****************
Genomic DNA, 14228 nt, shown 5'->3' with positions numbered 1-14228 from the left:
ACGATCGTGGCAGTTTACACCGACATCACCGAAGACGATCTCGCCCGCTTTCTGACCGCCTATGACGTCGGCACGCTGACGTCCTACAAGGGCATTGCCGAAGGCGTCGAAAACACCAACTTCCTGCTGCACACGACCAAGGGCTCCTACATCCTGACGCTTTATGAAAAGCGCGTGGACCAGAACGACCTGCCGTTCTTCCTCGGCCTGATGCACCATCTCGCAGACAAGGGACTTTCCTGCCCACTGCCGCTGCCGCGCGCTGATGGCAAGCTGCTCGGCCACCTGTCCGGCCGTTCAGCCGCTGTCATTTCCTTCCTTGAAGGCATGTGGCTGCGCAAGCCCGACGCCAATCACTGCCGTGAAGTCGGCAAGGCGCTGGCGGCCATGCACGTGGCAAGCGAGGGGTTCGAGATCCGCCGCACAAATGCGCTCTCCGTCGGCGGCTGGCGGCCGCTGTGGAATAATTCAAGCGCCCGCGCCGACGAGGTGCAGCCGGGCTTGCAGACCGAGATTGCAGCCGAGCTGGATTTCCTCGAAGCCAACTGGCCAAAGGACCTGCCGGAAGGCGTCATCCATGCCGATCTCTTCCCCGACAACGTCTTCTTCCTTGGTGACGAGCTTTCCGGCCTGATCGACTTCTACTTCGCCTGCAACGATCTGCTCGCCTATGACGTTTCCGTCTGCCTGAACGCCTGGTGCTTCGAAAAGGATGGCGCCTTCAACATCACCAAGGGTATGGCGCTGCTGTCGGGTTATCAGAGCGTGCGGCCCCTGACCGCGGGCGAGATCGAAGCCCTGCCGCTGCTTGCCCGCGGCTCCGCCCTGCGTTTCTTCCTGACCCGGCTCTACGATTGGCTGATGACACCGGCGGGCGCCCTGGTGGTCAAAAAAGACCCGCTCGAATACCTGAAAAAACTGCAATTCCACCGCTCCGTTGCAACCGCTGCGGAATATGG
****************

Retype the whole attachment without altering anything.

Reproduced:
Genomic DNA, 14228 nt, shown 5'->3' with positions numbered 1-14228 from the left:
ACGATCGTGGCAGTTTACACCGACATCACCGAAGACGATCTCGCCCGCTTTCTGACCGCCTATGACGTCGGCACGCTGACGTCCTACAAGGGCATTGCCGAAGGCGTCGAAAACACCAACTTCCTGCTGCACACGACCAAGGGCTCCTACATCCTGACGCTTTATGAAAAGCGCGTGGACCAGAACGACCTGCCGTTCTTCCTCGGCCTGATGCACCATCTCGCAGACAAGGGACTTTCCTGCCCACTGCCGCTGCCGCGCGCTGATGGCAAGCTGCTCGGCCACCTGTCCGGCCGTTCAGCCGCTGTCATTTCCTTCCTTGAAGGCATGTGGCTGCGCAAGCCCGACGCCAATCACTGCCGTGAAGTCGGCAAGGCGCTGGCGGCCATGCACGTGGCAAGCGAGGGGTTCGAGATCCGCCGCACAAATGCGCTCTCCGTCGGCGGCTGGCGGCCGCTGTGGAATAATTCAAGCGCCCGCGCCGACGAGGTGCAGCCGGGCTTGCAGACCGAGATTGCAGCCGAGCTGGATTTCCTCGAAGCCAACTGGCCAAAGGACCTGCCGGAAGGCGTCATCCATGCCGATCTCTTCCCCGACAACGTCTTCTTCCTTGGTGACGAGCTTTCCGGCCTGATCGACTTCTACTTCGCCTGCAACGATCTGCTCGCCTATGACGTTTCCGTCTGCCTGAACGCCTGGTGCTTCGAAAAGGATGGCGCCTTCAACATCACCAAGGGTATGGCGCTGCTGTCGGGTTATCAGAGCGTGCGGCCCCTGACCGCGGGCGAGATCGAAGCCCTGCCGCTGCTTGCCCGCGGCTCCGCCCTGCGTTTCTTCCTGACCCGGCTCTACGATTGGCTGATGACACCGGCGGGCGCCCTGGTGGTCAAAAAAGACCCGCTCGAATACCTGAAAAAACTGCAATTCCACCGCTCCGTTGCAACCGCTGCGGAATATGG